FILED: May 15, 2003
WASHINGTON COUNTY POLICE OFFICERS' ASSOCIATION
and PAUL CUFF,
On remand from the Oregon Supreme Court, Washington Cty. Police Assn. v. Washington Cty., 335 Or 198, 63 P3d 1167 (2003).
Judicial Review from Employment Relations Board.
Submitted on remand March 26, 2003.
Sheryl S. Hayashida argued the cause for petitioner. With her on the briefs was Dan R. Olsen.
Jaime B. Goldberg argued the cause and filed the brief for respondents.
C. Akin Blitz argued the cause for amici curiae Oregon State Sheriffs' Association and Oregon Association of Chiefs of Police. With him on the brief were David H. Wilson and Bullard Smith Jernstedt Harnish.
Before Landau, Presiding Judge, and Brewer and Schuman, Judges.
Washington County (the county) fired one of its employees, a sheriff's deputy, for purchasing and using marijuana and then lying about it during an internal investigation. An arbitrator ordered the county to reinstate the deputy, and the county refused. The Employment Relations Board (ERB) held that that refusal was an unfair labor practice. The county sought judicial review. In Washington Cty. Police Assn. v. Washington Cty., 181 Or App 448, 45 P3d 515 (2002), rev'd, 335 Or 198, 63 P3d 1167 (2003), we reversed ERB and held that the county did not commit an unfair labor practice. We concluded that reinstatement would have been contrary to "public policy requirements as clearly defined in statutes or judicial decisions," and therefore was not required of the county. ORS 243.706(1). The Supreme Court reversed, holding that reinstatement was not contrary to public policy, and remanded to this court for consideration of arguments that the county had made and that we did not reach. Washington Cty. Police Assn., 335 Or at 207. On remand, we now affirm ERB's decision in favor of the Washington County Police Officers' Association (association).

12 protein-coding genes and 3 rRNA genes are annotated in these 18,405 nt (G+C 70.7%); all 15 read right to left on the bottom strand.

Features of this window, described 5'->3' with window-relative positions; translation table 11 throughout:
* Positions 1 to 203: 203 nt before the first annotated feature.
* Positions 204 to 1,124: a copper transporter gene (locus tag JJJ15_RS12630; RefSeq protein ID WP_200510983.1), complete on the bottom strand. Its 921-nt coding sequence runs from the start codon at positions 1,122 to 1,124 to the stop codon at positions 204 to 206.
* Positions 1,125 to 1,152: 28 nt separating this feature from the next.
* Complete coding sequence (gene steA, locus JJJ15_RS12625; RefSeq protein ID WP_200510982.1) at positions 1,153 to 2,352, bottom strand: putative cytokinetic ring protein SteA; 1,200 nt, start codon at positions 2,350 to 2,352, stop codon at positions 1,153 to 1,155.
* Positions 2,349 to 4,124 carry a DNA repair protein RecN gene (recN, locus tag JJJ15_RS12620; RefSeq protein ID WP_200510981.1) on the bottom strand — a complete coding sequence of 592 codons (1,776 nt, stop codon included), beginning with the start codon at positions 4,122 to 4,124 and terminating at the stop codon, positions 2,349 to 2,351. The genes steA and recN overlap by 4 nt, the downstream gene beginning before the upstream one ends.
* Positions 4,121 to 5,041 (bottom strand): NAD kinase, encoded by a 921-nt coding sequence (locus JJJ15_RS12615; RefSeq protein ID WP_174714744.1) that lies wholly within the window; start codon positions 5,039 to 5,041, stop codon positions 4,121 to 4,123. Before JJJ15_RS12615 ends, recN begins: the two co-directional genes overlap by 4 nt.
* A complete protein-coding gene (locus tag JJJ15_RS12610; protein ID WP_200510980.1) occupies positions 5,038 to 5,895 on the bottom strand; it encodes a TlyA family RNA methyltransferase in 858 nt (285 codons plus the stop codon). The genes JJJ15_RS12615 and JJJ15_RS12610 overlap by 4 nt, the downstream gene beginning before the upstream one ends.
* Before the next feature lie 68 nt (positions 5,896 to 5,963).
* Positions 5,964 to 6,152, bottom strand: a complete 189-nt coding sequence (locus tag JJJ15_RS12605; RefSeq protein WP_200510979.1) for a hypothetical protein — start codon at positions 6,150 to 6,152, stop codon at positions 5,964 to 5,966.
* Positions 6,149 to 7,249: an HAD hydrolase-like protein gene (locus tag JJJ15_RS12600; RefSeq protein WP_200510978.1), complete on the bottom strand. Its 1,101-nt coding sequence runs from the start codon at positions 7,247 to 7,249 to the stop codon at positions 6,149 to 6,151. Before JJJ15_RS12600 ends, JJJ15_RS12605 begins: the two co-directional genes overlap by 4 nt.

Briefly stated, the undisputed facts are as follows: Deputy Cuff was subjected to a federally mandated drug screening program and tested positive for marijuana. In a subsequent internal investigation, he first lied about his drug use but ultimately admitted purchasing marijuana and smoking it while off duty nearly every day for a month. The county fired him, despite a collective bargaining agreement that prohibited termination for first-time drug offenses. Cuff and his bargaining unit, the association, appealed the dismissal to an arbitrator pursuant to the collective bargaining agreement. The arbitrator found in favor of Cuff and ordered his reinstatement without back pay. The county refused to implement the award, relying on ORS 243.706(1), which provides, in part: